On Monday, the first day that immigrants living here illegally could begin the process for applying for a New York State driver's license from local motor vehicle offices, the downtown Erie County Auto Bureau received roughly half a dozen applications as of midday.
That was far different from what happened in New York City, where lines of applicants stretched around the block at motor vehicle offices in the Bronx, Queens and Staten Island.
Local county clerks have turned to not-so-subtle ways to discourage would-be license seekers under the Green Light Law without outright refusing to handle their applications and inviting lawsuits.
County Clerk Michael "Mickey" Kearns, who has opposed the new law, said all but one were allowed to submit their proofs and paperwork to apply for a learner's permit and then told, essentially, the office will get back to them. One applicant was turned away for having insufficient documentation under the law.
"No one is going to take the permit test until their documents have been authenticated," Kearns said.
Kearns was vague about how long that authentication process might take. The state has informed county clerks they are not allowed to save any of the foreign identification proofs presented to them, but Kearns' staff is making photocopies of all foreign proofs. Kearns cited a passage in the law that says documents may be retained "for a limited period necessary to ensure the validity and authenticity of such documents."
Kearns also pointed out that at least one of the applicants submitted a foreign passport and social security card that looked legitimate but was red-flagged by a state-provided authenticator device.
Kearns remained noncommittal when asked if an applicant would be allowed to complete the driver's license process if all documents are found to be authentic. He said he had no comment when asked if he would report any applications he received to federal agents.
"We’ve got a couple different things that we’re talking about," he said.
Niagara County Clerk Joseph Jastrzemski opted to have all Green Light Law applications funneled through his Lockport motor vehicle office. On Monday, that office was closed while he and his staff spent the day reviewing procedures for the law's implementation. He, too, remained noncommittal when asked whether his office would issue learner's permits and licenses to those whose foreign documents appear authentic.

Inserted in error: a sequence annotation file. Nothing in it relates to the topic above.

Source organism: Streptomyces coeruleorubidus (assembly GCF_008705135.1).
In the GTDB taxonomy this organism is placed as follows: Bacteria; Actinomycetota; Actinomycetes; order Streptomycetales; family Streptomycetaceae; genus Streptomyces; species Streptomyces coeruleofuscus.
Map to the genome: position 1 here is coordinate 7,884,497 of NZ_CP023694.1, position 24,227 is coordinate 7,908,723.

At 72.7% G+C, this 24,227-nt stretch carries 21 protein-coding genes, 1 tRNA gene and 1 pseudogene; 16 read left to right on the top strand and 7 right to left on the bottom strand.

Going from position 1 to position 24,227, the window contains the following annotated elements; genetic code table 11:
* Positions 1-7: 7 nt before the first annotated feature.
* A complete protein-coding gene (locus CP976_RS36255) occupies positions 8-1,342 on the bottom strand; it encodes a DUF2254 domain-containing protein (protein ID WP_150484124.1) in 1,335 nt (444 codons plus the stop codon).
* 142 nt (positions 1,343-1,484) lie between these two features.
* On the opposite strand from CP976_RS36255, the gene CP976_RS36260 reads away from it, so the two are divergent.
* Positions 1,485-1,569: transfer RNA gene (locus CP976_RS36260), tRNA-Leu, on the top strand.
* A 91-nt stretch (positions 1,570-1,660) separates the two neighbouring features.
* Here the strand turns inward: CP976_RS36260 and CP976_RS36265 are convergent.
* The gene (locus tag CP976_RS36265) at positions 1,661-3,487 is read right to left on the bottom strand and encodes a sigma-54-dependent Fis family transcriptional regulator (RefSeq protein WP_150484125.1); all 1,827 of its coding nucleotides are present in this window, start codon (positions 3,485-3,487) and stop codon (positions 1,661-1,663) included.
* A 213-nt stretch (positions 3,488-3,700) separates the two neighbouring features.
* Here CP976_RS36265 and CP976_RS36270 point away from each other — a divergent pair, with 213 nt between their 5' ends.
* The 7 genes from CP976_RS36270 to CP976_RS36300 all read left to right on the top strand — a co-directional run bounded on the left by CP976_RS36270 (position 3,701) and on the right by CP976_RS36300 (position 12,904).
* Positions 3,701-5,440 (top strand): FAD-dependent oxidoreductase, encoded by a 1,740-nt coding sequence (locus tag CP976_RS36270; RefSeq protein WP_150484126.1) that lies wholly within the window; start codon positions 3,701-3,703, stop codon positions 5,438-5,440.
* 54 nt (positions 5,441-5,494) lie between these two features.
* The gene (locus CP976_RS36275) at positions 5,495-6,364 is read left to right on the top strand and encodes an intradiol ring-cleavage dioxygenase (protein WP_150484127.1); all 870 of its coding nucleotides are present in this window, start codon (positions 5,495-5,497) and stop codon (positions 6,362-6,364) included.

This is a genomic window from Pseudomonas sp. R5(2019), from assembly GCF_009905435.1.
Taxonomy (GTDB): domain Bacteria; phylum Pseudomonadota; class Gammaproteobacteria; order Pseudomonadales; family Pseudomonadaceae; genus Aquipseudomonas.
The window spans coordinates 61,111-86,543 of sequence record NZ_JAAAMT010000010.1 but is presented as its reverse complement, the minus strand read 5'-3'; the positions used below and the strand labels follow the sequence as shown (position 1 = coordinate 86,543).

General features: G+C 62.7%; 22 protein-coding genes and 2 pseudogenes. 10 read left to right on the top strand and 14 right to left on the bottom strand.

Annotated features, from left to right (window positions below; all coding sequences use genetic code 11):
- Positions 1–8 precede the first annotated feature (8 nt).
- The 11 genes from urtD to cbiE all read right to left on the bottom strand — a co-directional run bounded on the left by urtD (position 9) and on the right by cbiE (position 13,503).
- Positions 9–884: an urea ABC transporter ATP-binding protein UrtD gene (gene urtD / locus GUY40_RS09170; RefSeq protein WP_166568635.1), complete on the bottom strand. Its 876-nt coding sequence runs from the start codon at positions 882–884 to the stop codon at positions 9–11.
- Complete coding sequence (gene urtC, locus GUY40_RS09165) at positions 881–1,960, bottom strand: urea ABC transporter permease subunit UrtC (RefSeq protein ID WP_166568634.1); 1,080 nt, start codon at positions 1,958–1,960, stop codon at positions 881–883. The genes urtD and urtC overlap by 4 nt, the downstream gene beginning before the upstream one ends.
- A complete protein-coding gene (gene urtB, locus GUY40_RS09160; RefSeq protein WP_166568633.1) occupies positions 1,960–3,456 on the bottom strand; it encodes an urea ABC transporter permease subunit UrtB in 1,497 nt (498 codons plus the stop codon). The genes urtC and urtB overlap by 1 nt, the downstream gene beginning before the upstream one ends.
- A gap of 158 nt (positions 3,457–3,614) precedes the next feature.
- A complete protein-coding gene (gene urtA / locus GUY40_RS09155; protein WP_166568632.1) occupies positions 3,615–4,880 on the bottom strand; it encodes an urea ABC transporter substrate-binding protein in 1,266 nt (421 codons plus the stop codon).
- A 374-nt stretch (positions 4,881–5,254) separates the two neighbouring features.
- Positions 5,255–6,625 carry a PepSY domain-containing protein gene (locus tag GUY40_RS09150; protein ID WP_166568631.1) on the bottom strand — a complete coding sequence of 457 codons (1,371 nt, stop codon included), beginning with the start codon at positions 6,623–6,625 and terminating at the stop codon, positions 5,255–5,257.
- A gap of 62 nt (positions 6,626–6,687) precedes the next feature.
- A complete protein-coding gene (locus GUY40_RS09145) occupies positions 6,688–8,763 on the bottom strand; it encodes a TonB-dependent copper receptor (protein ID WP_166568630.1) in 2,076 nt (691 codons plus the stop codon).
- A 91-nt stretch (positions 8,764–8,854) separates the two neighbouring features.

"We’re going to take it by a case-by-case basis," he said.
He criticized the state for providing inadequate training and said that despite state admonitions that local county clerks are "expressly forbidden" from interfering with the voter registration, he will not allow his staff to be party to fraud if they recognize that an unauthorized immigrant is signing up to vote.
"I am not interfering," he said. "I’m telling you my staff members were told not to knowingly commit a felony."
Genesee County Clerk Michael Cianfrini on Monday told the Daily News in Batavia that a moratorium on new permits is in place at the county Department of Motor Vehicles office in Batavia due to the uncertainty his office faces because of the Green Light Law.
“It’s intended to be a short duration moratorium and we’re hoping to resume processing applications within the next few days,” he told the newspaper.
A small group of residents staged a protest outside a county building Monday morning, according to The Batavian, an online news site.
Meanwhile, officials with the Department of Homeland Security were unraveling issues Monday regarding the impact the Green Light Law will have on federal law enforcement since federal access to the New York Department of Motor Vehicles database will now be heavily restricted. They expressed concern the law's restrictions will severely hamper their ability to catch felons involved in child exploitation, human trafficking and drug smuggling.